Many of you know of this disaster that befell me because my friend David ran a fundraiser, and while I did not look at that until weeks later, a truly humbling number of people donated to help me out. I would not have managed without those funds and I am overwhelmed with gratitude to everyone, whether they gave $10 or much more. Knowing that such kindness and emotional support was out there helped me greatly.
I have since had to pay to have done, and do myself, certain flood-damage remedial work on the house, but being mostly built of timber and timber-lined, it has come up well. Only one added-on room was plasterboard… a costly mess.
Once the underfloor foamboard insulation I’d installed was removed, the old floorboards slowly dried and uncupped. Amazing.
Chipboard does not cope with inundation well either… but the new vanity looks nice.
I’d been planning to sell and move to this smaller place on the coast. Folk had been booked to look at my lovely furnished and decorated house on the very Monday after the flood; in preparation I’d de-cluttered and put things in lower cupboards and moved much to the garage. A double punch to the guts for me; now what did I have to show or sell?
But a few weeks later, they still wanted to look at the empty and cleaned house, despite my being in process of touching up and fixing.
They made an offer; I accepted, and in a few weeks it will be theirs. Only one more trip for me back to finish painting… and say goodbye.
So now I live here. It’s small, but I write this first blog post here looking into the tops of a paperbark forest, I hear lorikeets in blossom-feeding frenzy, a goanna waddled through the carport the other day… and I have but to turn my head to see the river and that Mountain.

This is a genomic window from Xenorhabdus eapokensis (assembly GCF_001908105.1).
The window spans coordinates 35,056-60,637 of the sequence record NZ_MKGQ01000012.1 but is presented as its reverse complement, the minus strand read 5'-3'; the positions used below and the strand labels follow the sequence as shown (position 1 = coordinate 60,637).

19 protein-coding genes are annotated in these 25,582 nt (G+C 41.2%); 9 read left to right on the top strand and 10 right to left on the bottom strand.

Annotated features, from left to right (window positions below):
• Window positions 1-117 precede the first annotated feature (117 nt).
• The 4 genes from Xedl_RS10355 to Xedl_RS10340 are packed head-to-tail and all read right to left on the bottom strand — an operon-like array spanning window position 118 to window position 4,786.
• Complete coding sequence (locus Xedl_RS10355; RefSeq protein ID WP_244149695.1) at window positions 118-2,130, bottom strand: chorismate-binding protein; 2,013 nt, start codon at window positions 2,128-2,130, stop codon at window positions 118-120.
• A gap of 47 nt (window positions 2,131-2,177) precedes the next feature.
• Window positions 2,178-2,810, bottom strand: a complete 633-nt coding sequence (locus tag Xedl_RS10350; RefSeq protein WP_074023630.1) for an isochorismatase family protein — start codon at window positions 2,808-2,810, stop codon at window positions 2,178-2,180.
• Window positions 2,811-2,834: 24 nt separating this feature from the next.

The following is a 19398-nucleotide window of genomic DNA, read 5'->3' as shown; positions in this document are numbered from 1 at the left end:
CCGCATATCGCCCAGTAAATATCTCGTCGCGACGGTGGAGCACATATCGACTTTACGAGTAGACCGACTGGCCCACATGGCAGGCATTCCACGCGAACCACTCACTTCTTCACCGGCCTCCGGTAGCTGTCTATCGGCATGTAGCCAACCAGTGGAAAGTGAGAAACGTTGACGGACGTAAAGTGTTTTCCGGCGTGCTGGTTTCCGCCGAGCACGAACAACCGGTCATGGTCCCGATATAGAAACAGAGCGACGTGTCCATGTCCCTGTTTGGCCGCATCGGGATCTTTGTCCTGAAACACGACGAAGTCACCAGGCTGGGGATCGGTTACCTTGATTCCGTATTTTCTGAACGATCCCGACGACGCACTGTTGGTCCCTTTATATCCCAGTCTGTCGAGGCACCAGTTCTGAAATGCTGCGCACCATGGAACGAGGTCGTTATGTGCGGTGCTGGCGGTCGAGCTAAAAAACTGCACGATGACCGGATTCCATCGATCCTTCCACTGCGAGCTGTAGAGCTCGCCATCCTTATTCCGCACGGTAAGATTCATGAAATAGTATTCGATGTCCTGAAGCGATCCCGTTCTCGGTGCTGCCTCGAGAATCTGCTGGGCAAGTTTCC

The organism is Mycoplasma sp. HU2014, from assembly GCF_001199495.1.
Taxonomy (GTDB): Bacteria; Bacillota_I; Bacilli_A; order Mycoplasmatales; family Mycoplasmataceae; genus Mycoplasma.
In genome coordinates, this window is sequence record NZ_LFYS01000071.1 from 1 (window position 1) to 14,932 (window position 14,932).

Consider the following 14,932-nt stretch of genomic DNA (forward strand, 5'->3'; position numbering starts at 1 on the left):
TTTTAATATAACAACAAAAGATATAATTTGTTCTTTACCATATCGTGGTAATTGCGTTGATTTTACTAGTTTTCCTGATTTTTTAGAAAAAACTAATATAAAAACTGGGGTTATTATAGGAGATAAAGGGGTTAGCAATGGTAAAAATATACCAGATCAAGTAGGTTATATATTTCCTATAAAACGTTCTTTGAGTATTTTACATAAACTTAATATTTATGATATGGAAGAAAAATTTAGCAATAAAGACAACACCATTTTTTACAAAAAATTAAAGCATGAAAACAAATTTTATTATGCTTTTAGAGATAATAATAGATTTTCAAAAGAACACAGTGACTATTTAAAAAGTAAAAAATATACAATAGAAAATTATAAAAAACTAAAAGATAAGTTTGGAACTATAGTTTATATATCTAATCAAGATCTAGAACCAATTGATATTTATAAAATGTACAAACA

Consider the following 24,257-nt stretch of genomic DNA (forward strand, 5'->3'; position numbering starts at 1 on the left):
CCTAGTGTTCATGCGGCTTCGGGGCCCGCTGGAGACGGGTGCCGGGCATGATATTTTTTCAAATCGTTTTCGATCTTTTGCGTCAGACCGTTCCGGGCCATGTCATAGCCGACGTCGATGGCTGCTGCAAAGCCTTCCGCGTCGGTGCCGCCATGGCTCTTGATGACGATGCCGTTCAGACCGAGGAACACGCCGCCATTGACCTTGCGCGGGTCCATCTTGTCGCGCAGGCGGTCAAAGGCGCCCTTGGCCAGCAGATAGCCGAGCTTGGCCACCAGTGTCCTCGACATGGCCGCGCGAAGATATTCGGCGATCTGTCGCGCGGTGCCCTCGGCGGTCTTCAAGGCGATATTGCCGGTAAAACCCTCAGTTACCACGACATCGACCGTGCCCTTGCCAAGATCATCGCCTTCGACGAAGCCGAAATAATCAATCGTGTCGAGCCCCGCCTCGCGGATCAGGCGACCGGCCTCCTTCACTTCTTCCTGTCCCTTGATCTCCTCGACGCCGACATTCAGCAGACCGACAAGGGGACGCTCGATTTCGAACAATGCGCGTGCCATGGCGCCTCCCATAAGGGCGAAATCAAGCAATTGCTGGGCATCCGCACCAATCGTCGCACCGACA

Silver linings indeed…
I am tired, exhausted really, but I can see they will be a comfort once I get past the shock, which has not quite hit as I have been so very busy.
Again, thanks to everyone for your support and good wishes.
Any odd spots of inappropriate colour on a plant always catch my eye.
These two white blobs on the old casuarina outside my gate drew my attention.
There were only the two, but I knew what these were because my sister had a larger version in one of her garden trees not long ago and we had both searched for the identity. (A Slime Mould had been my first guess.)
It has many names, including Snakespit, Frogspit and Cuckoospit. In fact, it’s not spit at all, but the secretions of the Spittlebug.
Spittlebugs are not actually bugs, but the nymphs of true bugs called froghoppers… because they hop.
They feed on the xylem of plants, the water-conducting tubes from roots to leaves. A spittlebug has to pump up a great deal of this fluid to survive… up to 300 times its weight in an hour!
The nymph is usually upside-down, and pumping so much fluid means it excretes a lot of waste from its anus. As it does, it also secretes a sticky substance from its abdominal glands, whips air into the mix and creates the froth. This covers the nymph, hiding it from predators. The froth also makes a nice humid ‘house’ and shields the bug from rain.
Wildlife seems to find me. This impressive stick-insect right beside my front door was spotted by my son-in-law when he arrived.
I think this is a female Titan Stick-insect, Acrophylla titan.
She was easily 300mm long, compared here with her discoverer’s hand.
I was afraid to harm those fragile limbs in trying to dislodge her, but she was not interested in walking on to a twig either.
This stick-insect is from the Phasmatidae family. Six-legged vegetarians, they are often confused with the carnivorous Mantids — as in the Praying Mantis.
As you can see, she’d have superb camouflage on bark or branches, so why she chose to walk away from any trees or shrubs, across a wide timber verandah, and climb up a grey painted weatherboard wall I cannot imagine. She can’t fly — unless ‘she’ is a ‘he’, as the males can, but they are smaller.
Next morning she was gone, nowhere in sight. A mysterious visit by an example of amazing Nature!